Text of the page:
Does your company use email for sending documents or information to shareholders?
22 January 2020
If so, do you have the necessary consents in place?
The rules are:
- A company may only send by email documents or information to a shareholder or other person - a director for example - if the person has agreed (generally or specifically) that the particular document or information may be sent to them by email (and has not revoked that agreement); and
- the company may only send the document or information to the email address that the person has specified for that purpose (generally or specifically).
So if a company wishes to send company documents (for example written shareholder resolutions or notices of meeting) by email to every shareholder, it must have received from every single shareholder in advance:
- the shareholder’s consent (that has not been revoked) to the company using email for that purpose; and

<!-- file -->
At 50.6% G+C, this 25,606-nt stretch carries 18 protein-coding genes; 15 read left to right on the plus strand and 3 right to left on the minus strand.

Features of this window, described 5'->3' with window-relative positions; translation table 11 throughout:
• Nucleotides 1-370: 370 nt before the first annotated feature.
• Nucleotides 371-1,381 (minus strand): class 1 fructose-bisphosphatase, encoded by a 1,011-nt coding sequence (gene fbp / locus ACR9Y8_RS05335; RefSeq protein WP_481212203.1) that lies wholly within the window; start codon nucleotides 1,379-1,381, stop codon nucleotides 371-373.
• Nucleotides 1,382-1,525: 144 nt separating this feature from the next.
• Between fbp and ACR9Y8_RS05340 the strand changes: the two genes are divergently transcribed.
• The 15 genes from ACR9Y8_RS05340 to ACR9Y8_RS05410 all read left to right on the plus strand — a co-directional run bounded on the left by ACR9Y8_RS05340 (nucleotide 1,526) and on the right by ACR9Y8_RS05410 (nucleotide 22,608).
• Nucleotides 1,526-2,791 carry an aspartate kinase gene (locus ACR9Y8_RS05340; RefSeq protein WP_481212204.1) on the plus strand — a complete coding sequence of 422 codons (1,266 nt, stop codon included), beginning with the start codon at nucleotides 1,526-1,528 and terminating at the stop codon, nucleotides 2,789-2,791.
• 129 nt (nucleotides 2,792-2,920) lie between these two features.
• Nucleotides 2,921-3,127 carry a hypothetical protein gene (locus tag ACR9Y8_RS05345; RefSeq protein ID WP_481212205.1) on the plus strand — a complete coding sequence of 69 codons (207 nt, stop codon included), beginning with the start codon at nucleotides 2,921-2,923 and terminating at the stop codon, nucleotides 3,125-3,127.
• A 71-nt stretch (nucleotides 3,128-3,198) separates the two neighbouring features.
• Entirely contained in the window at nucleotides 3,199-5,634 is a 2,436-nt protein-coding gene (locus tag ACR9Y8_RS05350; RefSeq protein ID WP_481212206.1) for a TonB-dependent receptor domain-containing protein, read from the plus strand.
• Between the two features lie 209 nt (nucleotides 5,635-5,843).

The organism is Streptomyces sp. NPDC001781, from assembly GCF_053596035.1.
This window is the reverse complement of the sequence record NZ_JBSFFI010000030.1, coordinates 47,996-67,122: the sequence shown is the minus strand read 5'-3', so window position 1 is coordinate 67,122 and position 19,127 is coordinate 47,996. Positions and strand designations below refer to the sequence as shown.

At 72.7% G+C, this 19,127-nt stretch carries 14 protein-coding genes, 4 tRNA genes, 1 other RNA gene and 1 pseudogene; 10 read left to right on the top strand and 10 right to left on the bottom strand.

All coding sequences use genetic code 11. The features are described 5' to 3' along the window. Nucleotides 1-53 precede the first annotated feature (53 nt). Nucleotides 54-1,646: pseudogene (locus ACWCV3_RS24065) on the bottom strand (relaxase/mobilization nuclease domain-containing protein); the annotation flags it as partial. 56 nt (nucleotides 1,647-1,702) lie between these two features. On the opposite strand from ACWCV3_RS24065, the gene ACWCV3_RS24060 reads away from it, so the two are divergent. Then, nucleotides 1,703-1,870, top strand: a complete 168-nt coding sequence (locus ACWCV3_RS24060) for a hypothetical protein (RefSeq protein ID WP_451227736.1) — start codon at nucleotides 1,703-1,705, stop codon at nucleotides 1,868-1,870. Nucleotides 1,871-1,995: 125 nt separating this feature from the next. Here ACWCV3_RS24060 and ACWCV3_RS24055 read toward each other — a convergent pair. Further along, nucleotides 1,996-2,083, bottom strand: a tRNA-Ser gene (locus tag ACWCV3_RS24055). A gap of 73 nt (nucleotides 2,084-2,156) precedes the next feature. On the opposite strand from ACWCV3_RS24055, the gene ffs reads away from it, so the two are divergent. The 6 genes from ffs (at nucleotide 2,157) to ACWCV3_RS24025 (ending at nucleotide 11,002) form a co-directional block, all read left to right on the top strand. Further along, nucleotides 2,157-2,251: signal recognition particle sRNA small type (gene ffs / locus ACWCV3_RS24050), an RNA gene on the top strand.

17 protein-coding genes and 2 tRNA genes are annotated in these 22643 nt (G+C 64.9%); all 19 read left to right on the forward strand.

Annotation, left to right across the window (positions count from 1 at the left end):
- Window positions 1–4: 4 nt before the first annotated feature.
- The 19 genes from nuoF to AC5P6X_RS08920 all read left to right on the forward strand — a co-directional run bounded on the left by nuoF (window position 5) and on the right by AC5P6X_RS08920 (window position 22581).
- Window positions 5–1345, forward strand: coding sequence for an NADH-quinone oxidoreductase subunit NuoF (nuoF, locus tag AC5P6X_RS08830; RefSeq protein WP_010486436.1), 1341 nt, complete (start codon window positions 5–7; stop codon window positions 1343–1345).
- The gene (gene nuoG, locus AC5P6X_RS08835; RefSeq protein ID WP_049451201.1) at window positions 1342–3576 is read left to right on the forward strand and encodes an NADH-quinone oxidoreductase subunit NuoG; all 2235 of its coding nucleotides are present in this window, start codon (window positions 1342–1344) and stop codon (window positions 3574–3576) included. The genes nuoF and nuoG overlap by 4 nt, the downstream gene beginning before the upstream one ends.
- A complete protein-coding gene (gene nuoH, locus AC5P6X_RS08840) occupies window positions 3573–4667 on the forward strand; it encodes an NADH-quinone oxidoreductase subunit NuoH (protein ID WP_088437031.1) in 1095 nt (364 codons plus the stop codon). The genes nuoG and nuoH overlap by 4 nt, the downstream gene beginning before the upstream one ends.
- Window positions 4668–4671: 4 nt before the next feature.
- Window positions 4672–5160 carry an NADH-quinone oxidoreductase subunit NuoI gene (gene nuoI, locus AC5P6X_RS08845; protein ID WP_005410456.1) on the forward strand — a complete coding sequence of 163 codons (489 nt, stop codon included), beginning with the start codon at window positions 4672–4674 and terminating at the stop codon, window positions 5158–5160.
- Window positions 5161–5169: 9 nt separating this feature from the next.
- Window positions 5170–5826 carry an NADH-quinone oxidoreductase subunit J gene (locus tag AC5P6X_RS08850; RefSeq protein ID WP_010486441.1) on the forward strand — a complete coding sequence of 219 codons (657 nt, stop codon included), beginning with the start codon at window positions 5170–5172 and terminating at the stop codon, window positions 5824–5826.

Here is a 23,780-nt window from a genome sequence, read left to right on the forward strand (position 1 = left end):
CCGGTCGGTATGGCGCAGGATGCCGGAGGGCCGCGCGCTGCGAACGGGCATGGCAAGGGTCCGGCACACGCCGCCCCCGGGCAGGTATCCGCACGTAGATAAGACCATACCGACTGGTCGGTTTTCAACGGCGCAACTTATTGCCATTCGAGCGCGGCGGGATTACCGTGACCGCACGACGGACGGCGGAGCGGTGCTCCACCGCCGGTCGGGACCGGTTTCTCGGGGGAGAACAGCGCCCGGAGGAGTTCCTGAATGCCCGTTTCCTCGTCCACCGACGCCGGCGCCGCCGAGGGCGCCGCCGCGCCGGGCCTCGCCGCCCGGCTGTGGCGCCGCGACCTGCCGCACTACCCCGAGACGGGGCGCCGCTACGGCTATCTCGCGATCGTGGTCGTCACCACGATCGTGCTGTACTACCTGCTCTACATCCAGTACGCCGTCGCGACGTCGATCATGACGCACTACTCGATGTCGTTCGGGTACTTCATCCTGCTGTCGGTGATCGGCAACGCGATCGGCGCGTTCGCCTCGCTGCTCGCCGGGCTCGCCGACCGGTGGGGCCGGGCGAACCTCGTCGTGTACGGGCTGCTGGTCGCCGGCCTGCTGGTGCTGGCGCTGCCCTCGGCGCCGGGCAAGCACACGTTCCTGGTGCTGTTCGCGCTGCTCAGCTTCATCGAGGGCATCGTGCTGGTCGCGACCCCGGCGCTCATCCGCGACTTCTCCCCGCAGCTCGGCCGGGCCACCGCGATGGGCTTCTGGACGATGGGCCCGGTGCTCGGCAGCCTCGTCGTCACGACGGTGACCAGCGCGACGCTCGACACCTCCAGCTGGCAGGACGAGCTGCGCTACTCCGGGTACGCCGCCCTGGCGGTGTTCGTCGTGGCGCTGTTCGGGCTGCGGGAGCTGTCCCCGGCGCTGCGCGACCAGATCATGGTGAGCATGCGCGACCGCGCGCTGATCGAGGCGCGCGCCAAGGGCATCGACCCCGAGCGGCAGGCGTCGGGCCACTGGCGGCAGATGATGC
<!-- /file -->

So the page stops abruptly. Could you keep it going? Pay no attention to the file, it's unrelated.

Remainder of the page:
- the particular email address that the shareholder requires the company to use for that purpose.
These are part of the company communication provisions in sections 1143 to 1148 and schedules 4 and 5 of the Companies Act 2006. They “have effect for the purposes of any provision of the Companies Acts that authorises or requires documents or information to be sent or supplied by or to a company.”
Articles of association or a shareholders’ agreement or another document may also provide for these rules to apply for the purpose of any communication under that document.
Your company may have been emailing shareholders without having these consents in place. Technically those communications would not have been valid.
We recommend that you obtain the necessary consents from each shareholder and director individually and keep detailed records. The time may come when you wish to rely on those consents or you may wish to justify that the documents have been circulated validly.